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Philippine general election 2010

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The first time I voted was in 1998. It was a hilarious experience. I voted in Tondo, Manila, my mom’s hood. I rooted for Manila hizzoner Alfredo Lim, then a known crime buster. I even had the rare chance of voting with him in the same precinct. Lim was sitting right in front of me. The crazy media was all over him. And since I was sitting behind him, they were all over me too. Some crazy photojournalist even stepped on my desk just to photograph Lim while casting his vote. Thus, my ballot had this photojournalist’s shoeprint. I was too young to protest nor complain. Sana palá sinumbóng co cay Lim. Sayang.

The late President Cory Aquino endorsed Lim. Fellow hispanista/filipinista, the late great Nick Joaquín, even wrote his biography: May Langit Din Ang Mahirap: The Life Story of Alfredo Siojo Lim. I was too young back then, 18 years of age. I could easily be coaxed. And many of my peers in the university were communist/socialist supporters. I voted just for the experience. However, my choice for the presidency was genuine: I really wanted Lim to pulverize crime and corruption, something that he was known for during his cop days (or so I was told). But Erap won that game.

Through the years, my disdain for local politics was like a festering disturbance in the brain. Politics worsened, and so was my opinion of it. Like many disgruntled Filipinos, I lost hope in the electoral process. Heck, I lost hope in politics altogether. And during my reevaluation of Philippine history, world history, philosophy, and religion, I figured out that we were actually better off under a monarchial form of government (seriously; but I will expound more on this in a future blogpost). I viewed democracy from another standpoint. I realized that it will not work without theological guidance, something frowned upon by hardcore fundamentalist democrats. Filipino nationalist and philosopher Dr. Salvador Araneta proposed for a Christian democracy (published in his 1958 opus Christian Democracy for the Philippines), but he was ignored to the point of even being marginalized.

In 2004, the issue of the National Identification System was top news. Many politicians were proposing that all Filipinos should have a national ID. During that time, I wasn’t really following the news; I had my own personal crisis to take care of, something far more important for me than the caprices of the powers that be. But if I understood the events of that time correctly, those who were eligible to vote but will not register for that year’s election will not receive this important National ID. Yep, I was suckered to vote. As if I had no choice. Whatever. So I chose the lesser evil: FPJ. Me and my wife voted in Pásay City (where we used to live). I was able to cast my vote. She failed to do so — her name was missing for crying out loud! And countless others in the same area were not able to cast their votes as well.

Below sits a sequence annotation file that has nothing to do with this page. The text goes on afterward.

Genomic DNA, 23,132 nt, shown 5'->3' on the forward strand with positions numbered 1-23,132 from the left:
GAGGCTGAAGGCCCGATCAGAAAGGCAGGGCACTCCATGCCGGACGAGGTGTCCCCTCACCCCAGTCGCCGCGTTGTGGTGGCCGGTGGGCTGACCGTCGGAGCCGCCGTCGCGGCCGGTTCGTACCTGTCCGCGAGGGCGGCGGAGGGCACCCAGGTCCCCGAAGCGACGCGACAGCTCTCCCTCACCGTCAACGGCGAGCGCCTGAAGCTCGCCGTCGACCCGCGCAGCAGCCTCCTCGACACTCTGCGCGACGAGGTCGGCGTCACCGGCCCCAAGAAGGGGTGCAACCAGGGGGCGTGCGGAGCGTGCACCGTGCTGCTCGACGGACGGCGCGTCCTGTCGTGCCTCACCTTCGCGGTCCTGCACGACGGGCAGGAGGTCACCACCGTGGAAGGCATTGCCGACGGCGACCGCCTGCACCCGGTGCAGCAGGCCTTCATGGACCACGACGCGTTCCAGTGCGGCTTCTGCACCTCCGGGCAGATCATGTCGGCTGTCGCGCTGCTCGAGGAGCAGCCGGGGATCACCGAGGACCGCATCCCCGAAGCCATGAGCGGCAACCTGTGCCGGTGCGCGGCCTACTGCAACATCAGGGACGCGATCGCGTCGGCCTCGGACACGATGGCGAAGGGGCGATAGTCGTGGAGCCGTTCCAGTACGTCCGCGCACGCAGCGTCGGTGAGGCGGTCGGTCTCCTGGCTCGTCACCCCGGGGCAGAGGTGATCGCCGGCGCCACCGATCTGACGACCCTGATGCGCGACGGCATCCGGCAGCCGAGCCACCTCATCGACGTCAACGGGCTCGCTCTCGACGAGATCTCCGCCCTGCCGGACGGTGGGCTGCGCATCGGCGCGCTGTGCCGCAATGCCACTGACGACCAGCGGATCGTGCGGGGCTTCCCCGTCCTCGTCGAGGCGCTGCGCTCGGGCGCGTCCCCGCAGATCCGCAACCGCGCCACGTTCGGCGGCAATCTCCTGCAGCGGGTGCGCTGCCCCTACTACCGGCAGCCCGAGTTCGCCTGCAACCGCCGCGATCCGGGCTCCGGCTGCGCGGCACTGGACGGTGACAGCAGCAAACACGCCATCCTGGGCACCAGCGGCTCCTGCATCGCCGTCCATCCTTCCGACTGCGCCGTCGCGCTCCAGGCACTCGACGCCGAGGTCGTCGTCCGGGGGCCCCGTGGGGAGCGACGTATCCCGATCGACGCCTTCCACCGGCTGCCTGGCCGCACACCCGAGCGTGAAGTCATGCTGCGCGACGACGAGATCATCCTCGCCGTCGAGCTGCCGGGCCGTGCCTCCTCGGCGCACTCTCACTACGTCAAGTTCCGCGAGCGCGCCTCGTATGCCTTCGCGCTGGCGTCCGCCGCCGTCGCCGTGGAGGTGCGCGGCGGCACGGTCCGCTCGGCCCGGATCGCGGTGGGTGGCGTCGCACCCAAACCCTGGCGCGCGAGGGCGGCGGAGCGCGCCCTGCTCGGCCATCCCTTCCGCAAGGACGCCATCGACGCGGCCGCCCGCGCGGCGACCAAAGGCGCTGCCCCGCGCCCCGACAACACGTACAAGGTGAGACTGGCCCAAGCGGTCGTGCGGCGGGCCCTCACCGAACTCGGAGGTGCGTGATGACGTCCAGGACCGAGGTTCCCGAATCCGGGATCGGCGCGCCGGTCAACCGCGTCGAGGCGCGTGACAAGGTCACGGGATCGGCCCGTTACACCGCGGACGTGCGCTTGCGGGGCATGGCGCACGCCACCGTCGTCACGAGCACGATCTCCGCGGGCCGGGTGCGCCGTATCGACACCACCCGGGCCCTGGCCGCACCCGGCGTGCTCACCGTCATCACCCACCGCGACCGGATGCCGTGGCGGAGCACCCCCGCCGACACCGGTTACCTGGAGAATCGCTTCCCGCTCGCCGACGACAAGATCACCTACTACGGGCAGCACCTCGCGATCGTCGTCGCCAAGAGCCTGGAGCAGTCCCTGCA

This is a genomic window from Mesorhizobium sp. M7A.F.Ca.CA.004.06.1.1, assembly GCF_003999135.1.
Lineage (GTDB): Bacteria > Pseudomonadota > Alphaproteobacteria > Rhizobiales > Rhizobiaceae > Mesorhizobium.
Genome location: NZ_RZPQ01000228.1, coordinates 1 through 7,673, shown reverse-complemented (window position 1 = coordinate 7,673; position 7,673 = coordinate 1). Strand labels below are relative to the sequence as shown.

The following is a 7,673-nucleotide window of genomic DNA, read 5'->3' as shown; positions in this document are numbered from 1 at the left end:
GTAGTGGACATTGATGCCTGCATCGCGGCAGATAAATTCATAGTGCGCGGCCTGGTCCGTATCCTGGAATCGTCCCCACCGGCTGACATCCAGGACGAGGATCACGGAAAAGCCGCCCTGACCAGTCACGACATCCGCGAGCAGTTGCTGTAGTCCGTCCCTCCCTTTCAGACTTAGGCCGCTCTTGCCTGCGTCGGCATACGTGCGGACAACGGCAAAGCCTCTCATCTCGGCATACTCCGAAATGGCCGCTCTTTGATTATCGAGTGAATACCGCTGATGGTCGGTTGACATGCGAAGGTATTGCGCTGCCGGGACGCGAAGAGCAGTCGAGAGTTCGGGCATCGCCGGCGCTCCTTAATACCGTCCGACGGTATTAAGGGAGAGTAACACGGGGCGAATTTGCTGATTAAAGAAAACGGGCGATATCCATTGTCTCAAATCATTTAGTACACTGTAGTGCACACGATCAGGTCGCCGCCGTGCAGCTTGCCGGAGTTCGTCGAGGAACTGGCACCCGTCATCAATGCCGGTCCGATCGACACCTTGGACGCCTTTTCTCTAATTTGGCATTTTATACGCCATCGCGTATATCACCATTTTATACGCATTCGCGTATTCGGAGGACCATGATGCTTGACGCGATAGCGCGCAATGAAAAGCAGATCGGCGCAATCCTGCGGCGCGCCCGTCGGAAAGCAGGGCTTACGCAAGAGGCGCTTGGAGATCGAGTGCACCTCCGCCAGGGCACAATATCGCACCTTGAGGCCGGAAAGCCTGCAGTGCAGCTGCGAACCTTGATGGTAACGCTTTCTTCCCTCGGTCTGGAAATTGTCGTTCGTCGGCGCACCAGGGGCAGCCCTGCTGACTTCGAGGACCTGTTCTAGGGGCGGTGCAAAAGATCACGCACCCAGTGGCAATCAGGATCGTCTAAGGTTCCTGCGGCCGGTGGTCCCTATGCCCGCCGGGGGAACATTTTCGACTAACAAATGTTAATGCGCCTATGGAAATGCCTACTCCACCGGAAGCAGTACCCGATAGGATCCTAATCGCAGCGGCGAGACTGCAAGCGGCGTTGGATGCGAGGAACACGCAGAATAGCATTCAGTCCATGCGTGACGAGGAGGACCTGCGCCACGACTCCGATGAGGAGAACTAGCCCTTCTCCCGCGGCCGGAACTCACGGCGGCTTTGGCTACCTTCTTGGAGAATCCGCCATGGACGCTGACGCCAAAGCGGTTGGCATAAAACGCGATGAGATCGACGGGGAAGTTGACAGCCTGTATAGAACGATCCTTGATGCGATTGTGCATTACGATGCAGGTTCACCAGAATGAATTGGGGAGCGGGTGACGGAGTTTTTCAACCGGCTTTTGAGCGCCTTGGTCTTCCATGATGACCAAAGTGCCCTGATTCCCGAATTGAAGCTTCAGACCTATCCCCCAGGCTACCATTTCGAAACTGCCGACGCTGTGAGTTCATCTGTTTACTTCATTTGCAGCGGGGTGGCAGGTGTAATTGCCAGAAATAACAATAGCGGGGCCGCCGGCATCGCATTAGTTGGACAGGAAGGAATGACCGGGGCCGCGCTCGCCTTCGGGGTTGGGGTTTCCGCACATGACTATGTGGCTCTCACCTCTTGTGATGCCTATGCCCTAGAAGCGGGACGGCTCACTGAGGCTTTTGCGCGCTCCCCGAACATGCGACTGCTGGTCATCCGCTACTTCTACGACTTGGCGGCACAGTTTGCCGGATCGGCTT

During chats that we had with those unfortunate ones whose names were missing in the voting precincts, I found out that most of them –if not all– voted for Erap back in 1998 (Yeyette herself voted for him). A clever move.

A few years later, “Hello Garci” became one of the most celebrated and best-selling records of all time, of all time! And that was it for me. I told myself, “never again”.

So that is why I did not register for this election. And I vowed to myself that, after what they did to FPJ last 2004, I will never for the life of me waste my time practicing my right of suffering… suffrage I mean.

And so I would like to extend my sincerest apologies to our family friend, Mayor Calixto Catáquiz of San Pedro, La Laguna, who is running for reelection (I did not vote, but I prayed for your victory, sir).

But fellow hispanista/filipinista José Miguel García is wittingly correct with his comment on my Facebook wall: “Pepe, participating in election today, is interacting in a social game, which is very entertaining and diverts us from the stress of the real world for a few weeks or months at least. Do you not like to be relieved of pain even just for a few months?”

Hmmm… sure, why not? It only comes once in a couple of years. It may already be too late to vote. But it is certainly not too late to enjoy the show!

So I went out this morning to take a couple of photos of this circus called the 2010 Philippine National Elections!

The town plaza (with the municipio behind it) seemed so peaceful.

The entrance to the municipio seemed deserted. Not much action here...

...because most of the action is here at the Paaralang Sentral ng San Pedro. Many public schools throughout the country have been converted into voting precincts for the rest of the election period.

Ready to help the helpless.

Voters waiting for their turn are made to wait in vacant rooms.

Here they go!

Thankfully, the voting process in Paaralang Sentral ng San Pedro is peaceful and orderly. Hopefully, the rest will be the same throughout the archipelago.

Last-minute campaigning.

San Pedro Roadmap 2020: will this project (and other similar projects nationwide) ever materialize?

Only God knows...

After taking photos, I treated myself to a Capampañgan delicacy in a nearby restaurant: sisig! No, this is not in honor of GMA, a heartless and shameless Pampangueña. To my mind, feasting on sisig is better than voting. =)

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One response »

  1. Just want to say what a great blog you got here!
    I’ve been around for quite a lot of time, but finally decided to show my appreciation of your work!

    Thumbs up, and keep it going!

    Cheers
    Christian, iwspo.net

    Reply

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